May 10, 2018 Jacinda Michell



There are several common perceptions as to why people choose to have an offshore trust. Some of these include protecting assets from future creditors, and building up their wealth for the benefit of future generations. While these are obvious useful reasons to establish a trust, there are also several not-so-obvious reasons that should be considered by everyone.

An issue that not many think about is privacy after death. In several countries if a person passes away and they only have a will, a person’s estate may go through probate. The result of this is that all information regarding assets, transactions, and names of the will’s beneficiaries will be available to the public upon application. With a trust, all the above information is kept private. This can be beneficial where the person who has passed away does not want beneficiaries to know which charities will receive a distribution. Another example is if the person who has passed away wanted to ‘favour’ one child over another and not want the other beneficiaries to know. For example, Jeff has always had a strong relationship with his eldest son and would like to leave more inheritance to him rather than his two other children as he knows his son would put it to good use. Jeff also does not want to his two other children to know as this could cause hurt feelings and cause disputes amongst his family. Rather than only leaving it as a direction in a will and risking it being made public, Jeff established a trust that makes his children beneficiaries and allows him to privately allocate who gets what inheritance.

The second not-so-obvious reason is the spendthrift clause that is placed in most trust deeds. A spendthrift clause allows assets intended for a beneficiary to stay in a trust where there is cause for concern if they were to inherit outright upon the settlor’s death. Using Jeff as an example again, let’s say one of his children (who is a beneficiary) has a known substance abuse problem. Jeff does not want his child to waste their inheritance on the problem. Jeff would like his child to be able to receive the inheritance when they are in a better position. The spendthrift clause allows the trustee to keep the inheritance safe in the trust until the child has overcome their problem. This clause also protects the trust and the beneficiary in the event that a beneficiary is sued and a judgement creditor attempts to attach the beneficiaries’ interest in the trust.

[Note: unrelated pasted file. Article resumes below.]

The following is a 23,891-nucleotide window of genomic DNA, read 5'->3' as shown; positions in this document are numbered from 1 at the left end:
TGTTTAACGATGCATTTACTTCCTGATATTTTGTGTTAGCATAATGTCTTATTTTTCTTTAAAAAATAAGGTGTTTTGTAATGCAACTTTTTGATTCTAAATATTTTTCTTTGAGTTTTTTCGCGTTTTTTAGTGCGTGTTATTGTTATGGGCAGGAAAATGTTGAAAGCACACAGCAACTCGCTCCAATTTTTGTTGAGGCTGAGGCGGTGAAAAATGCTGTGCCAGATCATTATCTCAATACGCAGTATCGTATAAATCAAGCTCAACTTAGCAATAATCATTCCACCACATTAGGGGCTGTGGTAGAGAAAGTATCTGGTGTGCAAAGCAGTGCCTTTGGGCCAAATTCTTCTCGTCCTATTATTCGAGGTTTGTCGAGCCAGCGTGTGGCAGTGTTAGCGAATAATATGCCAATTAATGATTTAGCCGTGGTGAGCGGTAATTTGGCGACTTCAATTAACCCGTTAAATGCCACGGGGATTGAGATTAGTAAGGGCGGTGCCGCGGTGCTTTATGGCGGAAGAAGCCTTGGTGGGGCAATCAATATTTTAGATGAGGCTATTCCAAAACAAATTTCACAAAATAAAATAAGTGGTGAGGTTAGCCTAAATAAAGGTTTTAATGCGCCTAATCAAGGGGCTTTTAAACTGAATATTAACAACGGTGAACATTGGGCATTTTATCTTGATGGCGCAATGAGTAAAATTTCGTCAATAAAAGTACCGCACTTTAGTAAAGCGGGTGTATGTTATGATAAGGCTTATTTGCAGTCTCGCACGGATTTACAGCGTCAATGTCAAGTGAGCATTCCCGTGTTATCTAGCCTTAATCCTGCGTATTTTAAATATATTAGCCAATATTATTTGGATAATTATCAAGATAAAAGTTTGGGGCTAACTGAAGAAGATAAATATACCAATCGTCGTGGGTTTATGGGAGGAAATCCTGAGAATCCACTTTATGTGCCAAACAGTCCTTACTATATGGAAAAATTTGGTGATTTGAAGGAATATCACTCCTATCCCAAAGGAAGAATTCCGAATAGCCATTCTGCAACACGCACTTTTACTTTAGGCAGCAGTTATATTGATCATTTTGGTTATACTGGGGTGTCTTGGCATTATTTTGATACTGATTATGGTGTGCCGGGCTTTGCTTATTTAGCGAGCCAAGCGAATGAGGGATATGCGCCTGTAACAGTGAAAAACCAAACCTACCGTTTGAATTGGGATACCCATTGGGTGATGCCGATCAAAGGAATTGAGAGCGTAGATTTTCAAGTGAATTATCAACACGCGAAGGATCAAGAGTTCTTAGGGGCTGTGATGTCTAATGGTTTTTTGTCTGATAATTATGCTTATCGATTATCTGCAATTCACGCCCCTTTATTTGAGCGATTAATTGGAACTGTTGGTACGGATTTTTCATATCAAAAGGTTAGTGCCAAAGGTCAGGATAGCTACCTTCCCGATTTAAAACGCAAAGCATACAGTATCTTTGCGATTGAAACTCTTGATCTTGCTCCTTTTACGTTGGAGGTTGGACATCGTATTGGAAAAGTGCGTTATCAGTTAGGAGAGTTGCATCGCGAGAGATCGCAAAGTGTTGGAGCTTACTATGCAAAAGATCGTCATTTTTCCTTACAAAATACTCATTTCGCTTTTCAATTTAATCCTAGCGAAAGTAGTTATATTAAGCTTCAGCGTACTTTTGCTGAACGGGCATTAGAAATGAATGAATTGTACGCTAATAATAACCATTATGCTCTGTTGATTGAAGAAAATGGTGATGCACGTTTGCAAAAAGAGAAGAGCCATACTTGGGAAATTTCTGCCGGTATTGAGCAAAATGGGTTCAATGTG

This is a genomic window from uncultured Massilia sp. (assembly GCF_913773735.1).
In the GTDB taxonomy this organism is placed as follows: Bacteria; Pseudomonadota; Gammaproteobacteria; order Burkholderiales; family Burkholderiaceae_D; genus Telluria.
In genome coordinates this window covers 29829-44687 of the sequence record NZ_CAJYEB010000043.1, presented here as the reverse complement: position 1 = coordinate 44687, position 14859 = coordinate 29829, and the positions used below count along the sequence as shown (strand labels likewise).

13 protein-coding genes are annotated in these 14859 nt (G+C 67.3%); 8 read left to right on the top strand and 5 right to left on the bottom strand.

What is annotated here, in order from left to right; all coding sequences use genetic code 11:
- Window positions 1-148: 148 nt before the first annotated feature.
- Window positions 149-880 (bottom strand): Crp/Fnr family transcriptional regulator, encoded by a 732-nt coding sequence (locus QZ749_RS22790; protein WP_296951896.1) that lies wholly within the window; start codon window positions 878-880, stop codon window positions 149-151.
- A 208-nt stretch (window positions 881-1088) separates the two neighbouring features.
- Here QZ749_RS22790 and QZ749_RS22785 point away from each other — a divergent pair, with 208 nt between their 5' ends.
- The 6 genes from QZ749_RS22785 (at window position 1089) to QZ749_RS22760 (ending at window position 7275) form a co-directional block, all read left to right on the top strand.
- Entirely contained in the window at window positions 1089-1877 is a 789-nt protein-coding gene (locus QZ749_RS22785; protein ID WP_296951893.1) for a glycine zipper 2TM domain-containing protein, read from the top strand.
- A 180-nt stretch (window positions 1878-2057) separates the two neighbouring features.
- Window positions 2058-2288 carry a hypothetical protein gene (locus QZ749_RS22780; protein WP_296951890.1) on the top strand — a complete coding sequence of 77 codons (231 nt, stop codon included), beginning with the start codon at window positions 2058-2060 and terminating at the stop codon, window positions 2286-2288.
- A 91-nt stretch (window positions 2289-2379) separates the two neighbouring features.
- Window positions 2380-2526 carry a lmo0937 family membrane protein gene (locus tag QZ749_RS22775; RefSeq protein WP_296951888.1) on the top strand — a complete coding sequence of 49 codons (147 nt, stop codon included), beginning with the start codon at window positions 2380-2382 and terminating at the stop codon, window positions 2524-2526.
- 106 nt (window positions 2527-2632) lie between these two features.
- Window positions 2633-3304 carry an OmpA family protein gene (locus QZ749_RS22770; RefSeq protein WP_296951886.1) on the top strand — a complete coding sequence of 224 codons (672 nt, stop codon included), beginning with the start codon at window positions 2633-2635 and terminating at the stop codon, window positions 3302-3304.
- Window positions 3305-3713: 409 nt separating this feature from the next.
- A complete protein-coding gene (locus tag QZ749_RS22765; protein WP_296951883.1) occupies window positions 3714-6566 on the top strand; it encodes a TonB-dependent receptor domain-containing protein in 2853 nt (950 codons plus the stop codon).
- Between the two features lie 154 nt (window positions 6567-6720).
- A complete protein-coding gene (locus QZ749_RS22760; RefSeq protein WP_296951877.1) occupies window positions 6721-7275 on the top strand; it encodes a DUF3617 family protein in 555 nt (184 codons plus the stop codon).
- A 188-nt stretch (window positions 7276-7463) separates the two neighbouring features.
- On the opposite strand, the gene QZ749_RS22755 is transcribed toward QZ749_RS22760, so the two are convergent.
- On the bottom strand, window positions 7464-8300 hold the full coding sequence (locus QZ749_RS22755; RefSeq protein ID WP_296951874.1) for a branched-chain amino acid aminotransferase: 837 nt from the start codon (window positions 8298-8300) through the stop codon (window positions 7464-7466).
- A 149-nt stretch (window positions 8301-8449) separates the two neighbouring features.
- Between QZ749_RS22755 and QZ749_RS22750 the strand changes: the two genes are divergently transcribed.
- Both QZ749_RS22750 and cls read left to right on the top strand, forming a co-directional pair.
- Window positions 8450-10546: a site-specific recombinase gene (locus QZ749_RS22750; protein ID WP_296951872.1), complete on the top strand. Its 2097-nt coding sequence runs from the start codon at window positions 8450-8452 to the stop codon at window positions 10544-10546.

One may also have concern regarding the trustworthiness of their child’s (who is also a beneficiary) spouse or they may just want to ensure that their assets stay in the family in case of a child’s divorce proceedings or if the child were to pass away and the spouse remarried. For example if Jeff has a terminally ill daughter and wants to ensure that the assets she would have received go to her children rather than her husband, an effectively established trust will help provide that this happens. This is also applicable if Jeff had remarried and upon his death only wanted his assets to go to his children, not his wife, so only they would be listed as beneficiaries to receive an asset distribution.

Another not-so-obvious reason to have a trust is if you are a small business owner. Small businesses often have customers all over the world, especially if their business is internet-based. One may wish to establish an LLC offshore where taxes and registration fees are low. For example, Jeff lives in Australia and has started an internet based business which specialises in web design. Jeff’s main clients come from the United States, China, and the United Kingdom. In order to get maximum protection and the ease of ability to process payments from countries all over the world, Jeff sets up a Cook Islands trust which holds an LLC. This is practical and efficient for his business. There are many reasons to have a trust, some are clear and some are not so obvious.

Jacinda Michell

Jacinda Mitchell has joined Southpac as an Assistant Legal Counsel which is her first legal position in her law career. Jacinda graduated from the University of Waikato in 2015, was admitted to the Bar in February 2016, and also completed a Certificate in Real Estate in 2016.
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